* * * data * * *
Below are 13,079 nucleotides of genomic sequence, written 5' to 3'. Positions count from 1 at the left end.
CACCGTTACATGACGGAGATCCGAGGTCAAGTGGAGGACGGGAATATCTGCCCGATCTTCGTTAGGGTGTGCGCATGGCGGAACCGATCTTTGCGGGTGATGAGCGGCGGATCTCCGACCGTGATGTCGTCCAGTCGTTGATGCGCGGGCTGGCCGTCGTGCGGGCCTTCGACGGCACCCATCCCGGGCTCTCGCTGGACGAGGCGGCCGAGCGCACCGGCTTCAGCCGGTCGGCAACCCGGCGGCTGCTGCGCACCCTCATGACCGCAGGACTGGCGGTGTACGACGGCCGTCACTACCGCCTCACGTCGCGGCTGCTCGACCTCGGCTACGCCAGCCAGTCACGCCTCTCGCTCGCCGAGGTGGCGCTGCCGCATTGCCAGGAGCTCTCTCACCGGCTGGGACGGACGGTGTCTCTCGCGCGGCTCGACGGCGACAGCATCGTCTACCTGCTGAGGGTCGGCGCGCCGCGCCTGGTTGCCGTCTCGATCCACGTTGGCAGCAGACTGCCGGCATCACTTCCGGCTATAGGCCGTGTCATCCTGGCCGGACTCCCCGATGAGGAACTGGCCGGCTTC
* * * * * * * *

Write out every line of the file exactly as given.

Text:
Below are 13,079 nucleotides of genomic sequence, written 5' to 3'. Positions count from 1 at the left end.
CACCGTTACATGACGGAGATCCGAGGTCAAGTGGAGGACGGGAATATCTGCCCGATCTTCGTTAGGGTGTGCGCATGGCGGAACCGATCTTTGCGGGTGATGAGCGGCGGATCTCCGACCGTGATGTCGTCCAGTCGTTGATGCGCGGGCTGGCCGTCGTGCGGGCCTTCGACGGCACCCATCCCGGGCTCTCGCTGGACGAGGCGGCCGAGCGCACCGGCTTCAGCCGGTCGGCAACCCGGCGGCTGCTGCGCACCCTCATGACCGCAGGACTGGCGGTGTACGACGGCCGTCACTACCGCCTCACGTCGCGGCTGCTCGACCTCGGCTACGCCAGCCAGTCACGCCTCTCGCTCGCCGAGGTGGCGCTGCCGCATTGCCAGGAGCTCTCTCACCGGCTGGGACGGACGGTGTCTCTCGCGCGGCTCGACGGCGACAGCATCGTCTACCTGCTGAGGGTCGGCGCGCCGCGCCTGGTTGCCGTCTCGATCCACGTTGGCAGCAGACTGCCGGCATCACTTCCGGCTATAGGCCGTGTCATCCTGGCCGGACTCCCCGATGAGGAACTGGCCGGCTTC